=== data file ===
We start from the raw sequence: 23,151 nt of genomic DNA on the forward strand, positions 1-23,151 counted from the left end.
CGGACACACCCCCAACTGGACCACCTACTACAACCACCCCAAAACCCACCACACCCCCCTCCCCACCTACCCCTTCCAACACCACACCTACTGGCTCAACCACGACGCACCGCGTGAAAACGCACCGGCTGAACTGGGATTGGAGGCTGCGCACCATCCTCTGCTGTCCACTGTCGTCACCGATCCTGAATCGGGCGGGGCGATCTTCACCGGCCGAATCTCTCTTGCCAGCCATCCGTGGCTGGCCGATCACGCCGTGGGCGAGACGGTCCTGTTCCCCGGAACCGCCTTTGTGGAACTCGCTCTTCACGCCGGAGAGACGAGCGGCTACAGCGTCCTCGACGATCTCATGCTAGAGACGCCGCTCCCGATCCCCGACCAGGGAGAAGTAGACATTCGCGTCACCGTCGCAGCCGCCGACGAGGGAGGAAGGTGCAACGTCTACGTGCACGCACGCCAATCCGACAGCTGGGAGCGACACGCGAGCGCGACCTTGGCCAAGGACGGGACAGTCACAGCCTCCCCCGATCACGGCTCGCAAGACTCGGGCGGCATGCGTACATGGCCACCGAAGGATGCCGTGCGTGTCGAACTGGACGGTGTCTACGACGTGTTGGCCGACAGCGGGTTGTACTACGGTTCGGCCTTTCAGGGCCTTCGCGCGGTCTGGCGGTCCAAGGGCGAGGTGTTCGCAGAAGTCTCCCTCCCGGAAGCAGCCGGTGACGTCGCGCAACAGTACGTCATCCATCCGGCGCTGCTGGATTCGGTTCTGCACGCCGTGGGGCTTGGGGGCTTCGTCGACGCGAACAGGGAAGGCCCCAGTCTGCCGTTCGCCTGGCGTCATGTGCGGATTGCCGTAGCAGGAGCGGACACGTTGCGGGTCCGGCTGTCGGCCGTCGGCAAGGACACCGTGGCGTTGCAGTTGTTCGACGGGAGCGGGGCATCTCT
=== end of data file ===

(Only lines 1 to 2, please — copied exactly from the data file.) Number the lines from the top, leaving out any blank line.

We start from the raw sequence: 23,151 nt of genomic DNA on the forward strand, positions 1-23,151 counted from the left end.
CGGACACACCCCCAACTGGACCACCTACTACAACCACCCCAAAACCCACCACACCCCCCTCCCCACCTACCCCTTCCAACACCACACCTACTGGCTCAACCACGACGCACCGCGTGAAAACGCACCGGCTGAACTGGGATTGGAGGCTGCGCACCATCCTCTGCTGTCCACTGTCGTCACCGATCCTGAATCGGGCGGGGCGATCTTCACCGGCCGAATCTCTCTTGCCAGCCATCCGTGGCTGGCCGATCACGCCGTGGGCGAGACGGTCCTGTTCCCCGGAACCGCCTTTGTGGAACTCGCTCTTCACGCCGGAGAGACGAGCGGCTACAGCGTCCTCGACGATCTCATGCTAGAGACGCCGCTCCCGATCCCCGACCAGGGAGAAGTAGACATTCGCGTCACCGTCGCAGCCGCCGACGAGGGAGGAAGGTGCAACGTCTACGTGCACGCACGCCAATCCGACAGCTGGGAGCGACACGCGAGCGCGACCTTGGCCAAGGACGGGACAGTCACAGCCTCCCCCGATCACGGCTCGCAAGACTCGGGCGGCATGCGTACATGGCCACCGAAGGATGCCGTGCGTGTCGAACTGGACGGTGTCTACGACGTGTTGGCCGACAGCGGGTTGTACTACGGTTCGGCCTTTCAGGGCCTTCGCGCGGTCTGGCGGTCCAAGGGCGAGGTGTTCGCAGAAGTCTCCCTCCCGGAAGCAGCCGGTGACGTCGCGCAACAGTACGTCATCCATCCGGCGCTGCTGGATTCGGTTCTGCACGCCGTGGGGCTTGGGGGCTTCGTCGACGCGAACAGGGAAGGCCCCAGTCTGCCGTTCGCCTGGCGTCATGTGCGGATTGCCGTAGCAGGAGCGGACACGTTGCGGGTCCGGCTGTCGGCCGTCGGCAAGGACACCGTGGCGTTGCAGTTGTTCGACGGGAGCGGGGCATCTCT